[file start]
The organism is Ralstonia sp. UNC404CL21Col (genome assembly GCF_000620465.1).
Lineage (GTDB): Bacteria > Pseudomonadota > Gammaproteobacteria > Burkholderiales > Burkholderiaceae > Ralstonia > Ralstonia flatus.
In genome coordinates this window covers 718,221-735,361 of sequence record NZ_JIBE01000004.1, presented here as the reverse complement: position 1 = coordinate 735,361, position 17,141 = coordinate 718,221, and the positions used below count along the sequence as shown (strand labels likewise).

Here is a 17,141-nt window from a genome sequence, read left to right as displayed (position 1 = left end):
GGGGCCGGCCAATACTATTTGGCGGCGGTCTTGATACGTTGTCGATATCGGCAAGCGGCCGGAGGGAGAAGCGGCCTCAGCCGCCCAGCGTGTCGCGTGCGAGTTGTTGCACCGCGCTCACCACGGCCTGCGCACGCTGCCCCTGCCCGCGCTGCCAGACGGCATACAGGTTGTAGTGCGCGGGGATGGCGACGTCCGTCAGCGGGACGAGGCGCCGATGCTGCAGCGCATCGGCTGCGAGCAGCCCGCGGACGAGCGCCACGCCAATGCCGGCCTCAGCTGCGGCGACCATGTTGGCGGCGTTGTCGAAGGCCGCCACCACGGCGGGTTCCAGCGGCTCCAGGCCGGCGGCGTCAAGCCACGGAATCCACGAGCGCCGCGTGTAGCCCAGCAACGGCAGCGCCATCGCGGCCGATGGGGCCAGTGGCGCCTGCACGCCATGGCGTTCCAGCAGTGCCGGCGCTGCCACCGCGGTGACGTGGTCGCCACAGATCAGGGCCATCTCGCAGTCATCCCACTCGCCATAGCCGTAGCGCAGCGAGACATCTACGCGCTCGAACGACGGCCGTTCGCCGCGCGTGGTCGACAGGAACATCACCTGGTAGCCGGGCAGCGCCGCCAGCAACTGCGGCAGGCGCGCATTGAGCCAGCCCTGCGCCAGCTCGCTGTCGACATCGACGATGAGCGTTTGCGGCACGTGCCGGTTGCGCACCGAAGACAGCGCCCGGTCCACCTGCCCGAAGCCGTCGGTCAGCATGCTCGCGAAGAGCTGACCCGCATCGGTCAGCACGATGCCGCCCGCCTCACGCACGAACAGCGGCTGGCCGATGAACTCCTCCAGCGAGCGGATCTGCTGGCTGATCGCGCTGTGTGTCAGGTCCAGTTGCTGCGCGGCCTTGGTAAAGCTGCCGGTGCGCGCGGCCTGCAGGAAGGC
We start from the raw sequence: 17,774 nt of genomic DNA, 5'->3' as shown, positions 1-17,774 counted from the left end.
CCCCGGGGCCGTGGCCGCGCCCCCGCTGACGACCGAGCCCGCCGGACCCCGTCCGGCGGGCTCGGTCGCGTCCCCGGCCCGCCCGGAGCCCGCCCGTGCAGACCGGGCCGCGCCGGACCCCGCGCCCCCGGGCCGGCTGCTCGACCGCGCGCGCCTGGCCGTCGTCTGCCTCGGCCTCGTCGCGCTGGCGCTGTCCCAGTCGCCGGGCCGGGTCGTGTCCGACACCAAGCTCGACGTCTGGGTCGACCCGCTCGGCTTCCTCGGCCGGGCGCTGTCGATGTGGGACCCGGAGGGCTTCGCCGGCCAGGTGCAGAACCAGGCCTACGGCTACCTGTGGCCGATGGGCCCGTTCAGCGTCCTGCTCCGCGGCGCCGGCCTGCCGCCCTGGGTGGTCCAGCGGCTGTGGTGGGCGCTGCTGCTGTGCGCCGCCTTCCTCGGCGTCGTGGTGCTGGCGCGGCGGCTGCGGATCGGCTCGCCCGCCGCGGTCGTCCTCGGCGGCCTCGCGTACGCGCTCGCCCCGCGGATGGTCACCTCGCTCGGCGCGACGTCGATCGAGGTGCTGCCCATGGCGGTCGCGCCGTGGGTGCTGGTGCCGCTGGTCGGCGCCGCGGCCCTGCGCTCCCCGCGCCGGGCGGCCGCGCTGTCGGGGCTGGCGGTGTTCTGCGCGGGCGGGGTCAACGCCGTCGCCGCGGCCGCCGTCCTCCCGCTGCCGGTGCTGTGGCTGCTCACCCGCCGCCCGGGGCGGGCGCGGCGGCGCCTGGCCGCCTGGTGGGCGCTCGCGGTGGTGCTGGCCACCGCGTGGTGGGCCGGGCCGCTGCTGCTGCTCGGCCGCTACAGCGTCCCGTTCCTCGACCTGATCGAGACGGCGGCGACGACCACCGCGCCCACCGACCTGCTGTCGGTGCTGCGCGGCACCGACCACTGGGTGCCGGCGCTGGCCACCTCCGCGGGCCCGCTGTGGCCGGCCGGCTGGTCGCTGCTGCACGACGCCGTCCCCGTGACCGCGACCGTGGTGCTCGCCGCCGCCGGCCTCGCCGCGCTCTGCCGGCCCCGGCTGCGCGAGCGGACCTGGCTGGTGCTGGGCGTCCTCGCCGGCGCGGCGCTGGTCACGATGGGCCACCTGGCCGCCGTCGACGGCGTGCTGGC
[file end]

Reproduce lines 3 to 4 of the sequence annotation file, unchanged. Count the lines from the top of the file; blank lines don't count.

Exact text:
In genome coordinates this window covers 718,221-735,361 of sequence record NZ_JIBE01000004.1, presented here as the reverse complement: position 1 = coordinate 735,361, position 17,141 = coordinate 718,221, and the positions used below count along the sequence as shown (strand labels likewise).

Here is a 17,141-nt window from a genome sequence, read left to right as displayed (position 1 = left end):